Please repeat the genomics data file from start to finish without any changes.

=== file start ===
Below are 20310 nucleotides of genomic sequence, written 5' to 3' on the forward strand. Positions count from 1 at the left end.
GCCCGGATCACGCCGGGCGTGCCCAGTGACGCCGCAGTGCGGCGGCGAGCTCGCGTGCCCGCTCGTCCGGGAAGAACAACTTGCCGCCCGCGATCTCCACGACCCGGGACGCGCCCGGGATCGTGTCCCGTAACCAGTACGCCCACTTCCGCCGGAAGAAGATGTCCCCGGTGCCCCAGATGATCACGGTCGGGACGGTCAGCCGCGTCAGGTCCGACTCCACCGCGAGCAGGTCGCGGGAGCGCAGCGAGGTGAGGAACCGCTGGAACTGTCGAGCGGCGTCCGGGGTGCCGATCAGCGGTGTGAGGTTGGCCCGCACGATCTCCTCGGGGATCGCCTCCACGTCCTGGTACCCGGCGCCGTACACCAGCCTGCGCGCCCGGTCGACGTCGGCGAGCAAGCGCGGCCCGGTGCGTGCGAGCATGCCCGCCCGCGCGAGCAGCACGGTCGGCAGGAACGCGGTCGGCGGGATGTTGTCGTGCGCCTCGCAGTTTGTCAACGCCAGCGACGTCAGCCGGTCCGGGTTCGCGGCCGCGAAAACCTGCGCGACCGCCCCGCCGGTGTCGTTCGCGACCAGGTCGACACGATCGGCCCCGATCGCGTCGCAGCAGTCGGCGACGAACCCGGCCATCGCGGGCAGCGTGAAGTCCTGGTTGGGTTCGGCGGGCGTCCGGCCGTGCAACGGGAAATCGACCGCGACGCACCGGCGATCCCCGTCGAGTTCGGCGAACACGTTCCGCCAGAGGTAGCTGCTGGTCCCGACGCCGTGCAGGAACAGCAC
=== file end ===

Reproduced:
Below are 20310 nucleotides of genomic sequence, written 5' to 3' on the forward strand. Positions count from 1 at the left end.
GCCCGGATCACGCCGGGCGTGCCCAGTGACGCCGCAGTGCGGCGGCGAGCTCGCGTGCCCGCTCGTCCGGGAAGAACAACTTGCCGCCCGCGATCTCCACGACCCGGGACGCGCCCGGGATCGTGTCCCGTAACCAGTACGCCCACTTCCGCCGGAAGAAGATGTCCCCGGTGCCCCAGATGATCACGGTCGGGACGGTCAGCCGCGTCAGGTCCGACTCCACCGCGAGCAGGTCGCGGGAGCGCAGCGAGGTGAGGAACCGCTGGAACTGTCGAGCGGCGTCCGGGGTGCCGATCAGCGGTGTGAGGTTGGCCCGCACGATCTCCTCGGGGATCGCCTCCACGTCCTGGTACCCGGCGCCGTACACCAGCCTGCGCGCCCGGTCGACGTCGGCGAGCAAGCGCGGCCCGGTGCGTGCGAGCATGCCCGCCCGCGCGAGCAGCACGGTCGGCAGGAACGCGGTCGGCGGGATGTTGTCGTGCGCCTCGCAGTTTGTCAACGCCAGCGACGTCAGCCGGTCCGGGTTCGCGGCCGCGAAAACCTGCGCGACCGCCCCGCCGGTGTCGTTCGCGACCAGGTCGACACGATCGGCCCCGATCGCGTCGCAGCAGTCGGCGACGAACCCGGCCATCGCGGGCAGCGTGAAGTCCTGGTTGGGTTCGGCGGGCGTCCGGCCGTGCAACGGGAAATCGACCGCGACGCACCGGCGATCCCCGTCGAGTTCGGCGAACACGTTCCGCCAGAGGTAGCTGCTGGTCCCGACGCCGTGCAGGAACAGCAC